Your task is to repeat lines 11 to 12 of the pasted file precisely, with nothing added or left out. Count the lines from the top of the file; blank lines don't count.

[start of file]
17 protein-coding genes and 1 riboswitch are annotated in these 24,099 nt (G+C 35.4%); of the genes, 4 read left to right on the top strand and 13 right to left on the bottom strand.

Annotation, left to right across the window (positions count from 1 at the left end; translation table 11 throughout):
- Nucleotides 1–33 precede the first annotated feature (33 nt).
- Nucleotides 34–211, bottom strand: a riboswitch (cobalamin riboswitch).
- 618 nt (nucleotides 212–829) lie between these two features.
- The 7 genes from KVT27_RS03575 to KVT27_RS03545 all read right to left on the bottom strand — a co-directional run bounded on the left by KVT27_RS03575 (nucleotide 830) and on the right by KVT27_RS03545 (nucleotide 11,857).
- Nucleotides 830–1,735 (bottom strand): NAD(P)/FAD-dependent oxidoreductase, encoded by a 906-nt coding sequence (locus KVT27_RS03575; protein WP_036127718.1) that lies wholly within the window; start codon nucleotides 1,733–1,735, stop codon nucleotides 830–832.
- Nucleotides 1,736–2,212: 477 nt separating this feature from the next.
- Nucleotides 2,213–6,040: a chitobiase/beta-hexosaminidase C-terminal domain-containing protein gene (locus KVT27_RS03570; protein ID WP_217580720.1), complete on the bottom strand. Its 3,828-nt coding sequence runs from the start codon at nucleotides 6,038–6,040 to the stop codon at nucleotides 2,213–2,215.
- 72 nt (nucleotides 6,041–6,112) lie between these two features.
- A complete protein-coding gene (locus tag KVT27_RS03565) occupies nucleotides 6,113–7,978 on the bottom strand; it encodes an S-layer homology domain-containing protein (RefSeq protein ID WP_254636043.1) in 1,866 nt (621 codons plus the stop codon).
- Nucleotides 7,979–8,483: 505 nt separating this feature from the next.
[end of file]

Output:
- A complete protein-coding gene (locus tag KVT27_RS03565) occupies nucleotides 6,113–7,978 on the bottom strand; it encodes an S-layer homology domain-containing protein (RefSeq protein ID WP_254636043.1) in 1,866 nt (621 codons plus the stop codon).
- Nucleotides 7,979–8,483: 505 nt separating this feature from the next.